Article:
Gallery: Ferguson burning
Violence flared again in the St. Louis suburb of Ferguson on Monday (Tuesday Singapore time), with gunshots heard and tear gas fired, after a Missouri grand jury decided not to indict a white police officer over the fatal shooting of an unarmed black teenager in August.
Angry crowds took to the streets around the Ferguson police department after the grand jury determined there was no probable cause to charge officer Darren Wilson with any crime for the shooting of 18-year-old Michael Brown.
St Louis police reported heavy automatic gunfire late on Monday in the area near where Brown was shot and killed on Aug. 9.
The Federal Aviation Administration issued temporary flight restrictions for the city.
Storefront windows were smashed near the Ferguson Police Department, and at least one police cruiser and another vehicle on the street were set on fire.
Gunshots were heard and police responded with volleys of tear gas and flash-bang canisters.
Ahead of the news, a crowd of several hundred people had gathered outside the Ferguson Police Department, and many began to scream angrily as word of the grand jury’s decision spread.
“Murderers, you’re nothing but murderers,” one woman shouted through a megaphone at officers clad in riot gear.
A group of protesters briefly mobbed a police car, throwing rocks and knocking out its windows, prompting a group of officers clad in riot gear to advance. Sounds of gunshots briefly caused police to take cover behind their vehicles. A Walgreens drugstore was set alight.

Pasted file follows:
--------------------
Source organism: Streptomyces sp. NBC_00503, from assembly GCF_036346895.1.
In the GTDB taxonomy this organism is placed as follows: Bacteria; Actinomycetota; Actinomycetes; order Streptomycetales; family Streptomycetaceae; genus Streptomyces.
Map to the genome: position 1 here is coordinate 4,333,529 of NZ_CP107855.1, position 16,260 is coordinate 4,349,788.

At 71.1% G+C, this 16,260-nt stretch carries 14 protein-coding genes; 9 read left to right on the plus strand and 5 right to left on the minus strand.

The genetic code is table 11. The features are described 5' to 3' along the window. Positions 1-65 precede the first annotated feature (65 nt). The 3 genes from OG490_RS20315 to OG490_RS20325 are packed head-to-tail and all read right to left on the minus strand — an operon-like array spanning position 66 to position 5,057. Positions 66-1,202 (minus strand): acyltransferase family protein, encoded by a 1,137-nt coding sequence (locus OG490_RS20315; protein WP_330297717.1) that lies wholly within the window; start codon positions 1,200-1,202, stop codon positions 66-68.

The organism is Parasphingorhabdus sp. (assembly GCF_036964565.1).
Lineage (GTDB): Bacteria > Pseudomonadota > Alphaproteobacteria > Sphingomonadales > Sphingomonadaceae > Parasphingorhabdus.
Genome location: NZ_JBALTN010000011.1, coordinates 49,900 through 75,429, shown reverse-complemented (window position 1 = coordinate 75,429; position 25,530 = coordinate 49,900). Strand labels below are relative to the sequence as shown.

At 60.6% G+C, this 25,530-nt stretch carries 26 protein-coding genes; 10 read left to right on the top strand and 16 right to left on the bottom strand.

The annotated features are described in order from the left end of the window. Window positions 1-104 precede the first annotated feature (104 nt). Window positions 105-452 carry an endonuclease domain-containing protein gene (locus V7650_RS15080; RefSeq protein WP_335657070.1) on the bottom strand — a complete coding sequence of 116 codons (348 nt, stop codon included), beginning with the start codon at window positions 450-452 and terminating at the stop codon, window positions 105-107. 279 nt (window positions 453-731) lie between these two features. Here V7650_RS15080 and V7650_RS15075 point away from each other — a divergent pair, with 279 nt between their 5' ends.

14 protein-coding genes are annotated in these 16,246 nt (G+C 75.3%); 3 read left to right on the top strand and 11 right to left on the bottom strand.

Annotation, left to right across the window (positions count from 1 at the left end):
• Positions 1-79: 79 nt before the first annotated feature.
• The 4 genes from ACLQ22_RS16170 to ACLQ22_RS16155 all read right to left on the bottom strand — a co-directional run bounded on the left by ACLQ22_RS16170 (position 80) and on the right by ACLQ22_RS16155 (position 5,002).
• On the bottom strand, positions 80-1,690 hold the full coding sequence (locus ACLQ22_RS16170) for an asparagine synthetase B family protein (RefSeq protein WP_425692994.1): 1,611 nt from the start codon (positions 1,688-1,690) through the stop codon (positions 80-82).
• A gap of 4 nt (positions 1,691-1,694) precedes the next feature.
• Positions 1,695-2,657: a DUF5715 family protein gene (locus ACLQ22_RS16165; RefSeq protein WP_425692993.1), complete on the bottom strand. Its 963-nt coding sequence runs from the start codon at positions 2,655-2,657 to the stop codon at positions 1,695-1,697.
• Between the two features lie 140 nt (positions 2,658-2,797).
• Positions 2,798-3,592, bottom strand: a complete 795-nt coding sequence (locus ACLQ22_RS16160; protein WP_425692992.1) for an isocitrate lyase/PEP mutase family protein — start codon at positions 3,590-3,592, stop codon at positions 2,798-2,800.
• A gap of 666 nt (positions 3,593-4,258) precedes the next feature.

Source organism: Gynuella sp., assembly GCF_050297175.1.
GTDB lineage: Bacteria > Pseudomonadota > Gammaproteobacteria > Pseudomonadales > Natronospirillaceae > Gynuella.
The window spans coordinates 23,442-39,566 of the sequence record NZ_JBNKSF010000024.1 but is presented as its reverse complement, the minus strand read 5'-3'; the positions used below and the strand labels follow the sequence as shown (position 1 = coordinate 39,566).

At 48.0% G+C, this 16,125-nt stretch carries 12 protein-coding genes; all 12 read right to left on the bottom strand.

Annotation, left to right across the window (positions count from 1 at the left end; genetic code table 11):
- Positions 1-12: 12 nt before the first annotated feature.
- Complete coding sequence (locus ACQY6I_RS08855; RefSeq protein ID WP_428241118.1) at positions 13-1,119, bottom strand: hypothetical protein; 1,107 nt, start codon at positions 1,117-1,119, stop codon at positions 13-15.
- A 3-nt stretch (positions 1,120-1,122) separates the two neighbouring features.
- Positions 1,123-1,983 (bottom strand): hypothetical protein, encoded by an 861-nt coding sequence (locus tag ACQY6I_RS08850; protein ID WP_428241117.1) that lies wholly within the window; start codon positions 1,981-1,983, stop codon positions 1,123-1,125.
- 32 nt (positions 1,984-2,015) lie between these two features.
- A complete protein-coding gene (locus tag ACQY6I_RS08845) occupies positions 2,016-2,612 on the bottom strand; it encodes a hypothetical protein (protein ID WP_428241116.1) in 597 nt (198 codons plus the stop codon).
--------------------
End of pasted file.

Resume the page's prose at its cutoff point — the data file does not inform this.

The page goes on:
“They need to understand that when you put your son in the ground, that’s a pain that you can never overcome,” said Paulette Wilkes, a 40-year-old teacher’s assistant.
“People are trying to process it. I think once they process it they will continue to burn and loot because they’re angry.”
Missouri Governor Jay Nixon called up the National Guard ahead of the announcement to protect against the kind of rioting that flared in the weeks
The grand jury, with nine white and three black members, began meeting in late August and heard evidence that included witnesses called by the prosecution as well as a private pathologist hired by the Brown family to review the shooting.
Nine jurors needed to agree to bring charges.
McCulloch declined to say if the jury’s decision was unanimous, noting that grand jury proceedings are completely secret and that only the jury members themselves know the details of the proceedings.
A federal probe into the shooting is continuing, and US Attorney General Eric Holder emphasised in a statement that the Justice Department investigators had not yet reached any conclusions.
“Though we have shared information with local prosecutors during the course of our investigation, the federal inquiry has been independent of the local one from the start, and remains so now.
"Even at this mature stage of the investigation, we have avoided prejudging any of the evidence,” he said.
Source: Reuters, Twitter